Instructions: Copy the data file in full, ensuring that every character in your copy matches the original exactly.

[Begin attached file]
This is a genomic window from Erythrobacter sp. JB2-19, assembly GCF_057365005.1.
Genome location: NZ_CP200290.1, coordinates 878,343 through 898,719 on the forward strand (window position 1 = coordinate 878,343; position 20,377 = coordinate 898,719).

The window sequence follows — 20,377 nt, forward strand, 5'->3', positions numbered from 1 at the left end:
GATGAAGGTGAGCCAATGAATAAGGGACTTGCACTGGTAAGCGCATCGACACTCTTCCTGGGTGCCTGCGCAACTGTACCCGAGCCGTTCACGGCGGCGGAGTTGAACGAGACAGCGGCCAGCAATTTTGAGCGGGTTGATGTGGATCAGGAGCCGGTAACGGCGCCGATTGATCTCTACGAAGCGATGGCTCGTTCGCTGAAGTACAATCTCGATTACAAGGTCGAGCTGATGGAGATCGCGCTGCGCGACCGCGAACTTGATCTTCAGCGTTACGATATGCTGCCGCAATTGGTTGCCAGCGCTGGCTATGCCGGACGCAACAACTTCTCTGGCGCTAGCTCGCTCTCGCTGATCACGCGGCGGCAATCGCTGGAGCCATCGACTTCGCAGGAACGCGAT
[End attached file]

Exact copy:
This is a genomic window from Erythrobacter sp. JB2-19, assembly GCF_057365005.1.
Genome location: NZ_CP200290.1, coordinates 878,343 through 898,719 on the forward strand (window position 1 = coordinate 878,343; position 20,377 = coordinate 898,719).

The window sequence follows — 20,377 nt, forward strand, 5'->3', positions numbered from 1 at the left end:
GATGAAGGTGAGCCAATGAATAAGGGACTTGCACTGGTAAGCGCATCGACACTCTTCCTGGGTGCCTGCGCAACTGTACCCGAGCCGTTCACGGCGGCGGAGTTGAACGAGACAGCGGCCAGCAATTTTGAGCGGGTTGATGTGGATCAGGAGCCGGTAACGGCGCCGATTGATCTCTACGAAGCGATGGCTCGTTCGCTGAAGTACAATCTCGATTACAAGGTCGAGCTGATGGAGATCGCGCTGCGCGACCGCGAACTTGATCTTCAGCGTTACGATATGCTGCCGCAATTGGTTGCCAGCGCTGGCTATGCCGGACGCAACAACTTCTCTGGCGCTAGCTCGCTCTCGCTGATCACGCGGCGGCAATCGCTGGAGCCATCGACTTCGCAGGAACGCGAT